Former addict believes new classification of ‘drug addiction’ will save lives

HENRICO COUNTY, Va. -- Just five days ago, recovering addict Justin Ray lived behind bars, but now he's trying to live a normal life in a recovery house, something he has never really done as an adult.

"I started using drugs and alcohol when I was 13, and I'll be 25 tomorrow," Ray said.

Ray's addiction led to jail time.

He said he would still be using drugs today if he hadn't learned about the McShin Recovery Foundation while in jail.

"When you're in the grips of addiction and the drugs have control of your life, it's almost like being mentally ill. You're not aware of what you're doing sometimes," Ray said.

Ray said news that, as of Thursday, the federal government recognizes addiction as a chronic disease of the brain, not a character flaw, gives him hope for the future of addiction treatment.

"I've been waiting for this change," Ray said.

Justin Ray

Justin Ray

The U.S. Surgeon General's report urges policymakers to put resources into prevention and treatment programs like McShin.

The report also supports the use of drugs like Methadone during recovery.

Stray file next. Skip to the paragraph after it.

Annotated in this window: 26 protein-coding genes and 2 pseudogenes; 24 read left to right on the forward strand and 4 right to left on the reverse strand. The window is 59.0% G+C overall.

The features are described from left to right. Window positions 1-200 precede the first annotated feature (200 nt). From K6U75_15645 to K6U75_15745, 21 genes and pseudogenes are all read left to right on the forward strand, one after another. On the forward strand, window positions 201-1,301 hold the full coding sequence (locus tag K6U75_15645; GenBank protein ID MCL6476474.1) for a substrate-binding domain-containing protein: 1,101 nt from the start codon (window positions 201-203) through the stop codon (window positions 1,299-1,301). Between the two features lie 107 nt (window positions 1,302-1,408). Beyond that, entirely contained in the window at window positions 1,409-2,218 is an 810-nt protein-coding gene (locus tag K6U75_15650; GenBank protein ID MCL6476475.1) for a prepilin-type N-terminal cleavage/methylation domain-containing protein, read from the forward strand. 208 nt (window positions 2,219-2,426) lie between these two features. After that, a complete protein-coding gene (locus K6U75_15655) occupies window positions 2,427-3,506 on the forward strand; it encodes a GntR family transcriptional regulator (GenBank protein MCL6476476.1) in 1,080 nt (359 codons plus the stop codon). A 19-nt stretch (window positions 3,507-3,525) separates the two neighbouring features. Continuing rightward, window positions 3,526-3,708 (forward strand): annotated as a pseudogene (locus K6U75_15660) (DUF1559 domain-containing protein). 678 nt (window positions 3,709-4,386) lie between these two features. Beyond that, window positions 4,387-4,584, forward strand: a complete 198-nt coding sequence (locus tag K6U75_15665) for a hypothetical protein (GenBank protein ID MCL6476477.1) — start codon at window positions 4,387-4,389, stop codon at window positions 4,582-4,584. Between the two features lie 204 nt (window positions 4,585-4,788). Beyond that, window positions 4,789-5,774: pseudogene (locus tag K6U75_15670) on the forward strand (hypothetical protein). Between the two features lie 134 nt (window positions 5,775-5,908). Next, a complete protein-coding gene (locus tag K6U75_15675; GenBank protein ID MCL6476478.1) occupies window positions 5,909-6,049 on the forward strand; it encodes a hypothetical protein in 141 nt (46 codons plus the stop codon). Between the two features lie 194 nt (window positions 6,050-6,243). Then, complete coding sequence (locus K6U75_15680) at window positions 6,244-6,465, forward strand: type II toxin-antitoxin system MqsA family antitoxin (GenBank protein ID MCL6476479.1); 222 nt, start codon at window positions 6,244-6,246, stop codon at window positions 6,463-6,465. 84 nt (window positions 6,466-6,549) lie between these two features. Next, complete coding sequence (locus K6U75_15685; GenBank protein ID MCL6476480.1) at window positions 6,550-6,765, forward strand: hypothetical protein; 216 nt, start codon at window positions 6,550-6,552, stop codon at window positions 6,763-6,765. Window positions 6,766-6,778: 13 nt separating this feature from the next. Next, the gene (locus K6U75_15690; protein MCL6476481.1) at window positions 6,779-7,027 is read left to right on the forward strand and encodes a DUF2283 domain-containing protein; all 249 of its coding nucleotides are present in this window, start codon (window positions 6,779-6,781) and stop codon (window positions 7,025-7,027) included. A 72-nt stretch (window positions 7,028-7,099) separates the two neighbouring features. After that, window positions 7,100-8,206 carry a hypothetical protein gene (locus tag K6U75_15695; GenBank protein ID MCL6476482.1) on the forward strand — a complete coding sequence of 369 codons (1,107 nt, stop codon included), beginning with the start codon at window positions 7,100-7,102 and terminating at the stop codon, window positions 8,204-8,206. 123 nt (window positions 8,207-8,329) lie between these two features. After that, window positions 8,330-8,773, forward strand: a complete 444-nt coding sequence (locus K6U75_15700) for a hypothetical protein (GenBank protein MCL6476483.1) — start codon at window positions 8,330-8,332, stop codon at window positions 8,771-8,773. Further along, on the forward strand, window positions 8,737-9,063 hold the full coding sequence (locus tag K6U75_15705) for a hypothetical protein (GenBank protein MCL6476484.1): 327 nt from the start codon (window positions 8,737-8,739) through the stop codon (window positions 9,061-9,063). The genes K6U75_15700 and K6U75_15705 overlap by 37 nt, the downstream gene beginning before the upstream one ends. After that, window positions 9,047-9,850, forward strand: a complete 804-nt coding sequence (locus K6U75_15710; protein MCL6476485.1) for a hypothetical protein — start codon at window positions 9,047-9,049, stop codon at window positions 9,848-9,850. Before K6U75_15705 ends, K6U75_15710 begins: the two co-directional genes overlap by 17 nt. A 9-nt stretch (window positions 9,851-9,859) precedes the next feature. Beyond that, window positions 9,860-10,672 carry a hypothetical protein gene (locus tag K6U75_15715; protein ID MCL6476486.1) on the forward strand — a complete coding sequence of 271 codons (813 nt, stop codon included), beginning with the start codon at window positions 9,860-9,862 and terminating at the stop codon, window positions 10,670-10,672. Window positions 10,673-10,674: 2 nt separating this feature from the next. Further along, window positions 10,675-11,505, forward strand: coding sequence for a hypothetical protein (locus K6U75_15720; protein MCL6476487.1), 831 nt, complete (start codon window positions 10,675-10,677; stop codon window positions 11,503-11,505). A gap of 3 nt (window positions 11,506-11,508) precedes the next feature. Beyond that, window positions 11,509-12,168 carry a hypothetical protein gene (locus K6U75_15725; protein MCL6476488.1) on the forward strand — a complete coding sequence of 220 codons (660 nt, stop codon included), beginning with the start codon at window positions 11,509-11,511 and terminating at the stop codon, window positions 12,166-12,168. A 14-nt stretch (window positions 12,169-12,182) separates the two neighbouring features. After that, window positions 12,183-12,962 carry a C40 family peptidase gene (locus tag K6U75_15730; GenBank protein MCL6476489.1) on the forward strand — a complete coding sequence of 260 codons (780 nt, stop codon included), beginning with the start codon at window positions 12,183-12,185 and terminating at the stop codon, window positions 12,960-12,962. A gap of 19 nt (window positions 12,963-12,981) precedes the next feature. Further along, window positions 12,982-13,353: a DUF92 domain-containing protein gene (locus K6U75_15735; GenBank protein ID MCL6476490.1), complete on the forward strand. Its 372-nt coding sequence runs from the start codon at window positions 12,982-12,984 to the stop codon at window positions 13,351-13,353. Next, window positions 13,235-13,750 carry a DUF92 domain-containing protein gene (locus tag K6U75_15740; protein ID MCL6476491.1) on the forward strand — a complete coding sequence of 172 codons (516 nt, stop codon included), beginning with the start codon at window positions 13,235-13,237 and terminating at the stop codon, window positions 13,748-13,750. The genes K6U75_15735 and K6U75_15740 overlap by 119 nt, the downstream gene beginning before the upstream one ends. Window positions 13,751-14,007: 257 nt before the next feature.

McShin's CEO Honesty Liller said methadone works for detox purposes, but must be used in combination with recovery programs.

"You need lived experience in your life, not just take this medicine every day," Liller said.

Also in the U.S. Surgeon General recommendations: higher alcohol taxes and banning Sunday alcohol sales.

Liller said she's not against either idea, but she's not so sure they'll help someone who is already an alcoholic.

"If someone has an alcoholism problem, I think they're going to get alcohol either way," Liller said.

Honesty Liller

Honesty Liller

For that reason, Ray said eliminating the stigma associated with addiction will do the most to solve the problem.

"The stigma is what's keeping people from getting treatment," Ray said.

The Affordable Care Act has increased access to addiction treatment.

President-elect Donald Trump has talked about repealing the ACA, so it's unclear what will happen to the report's findings under the new administration.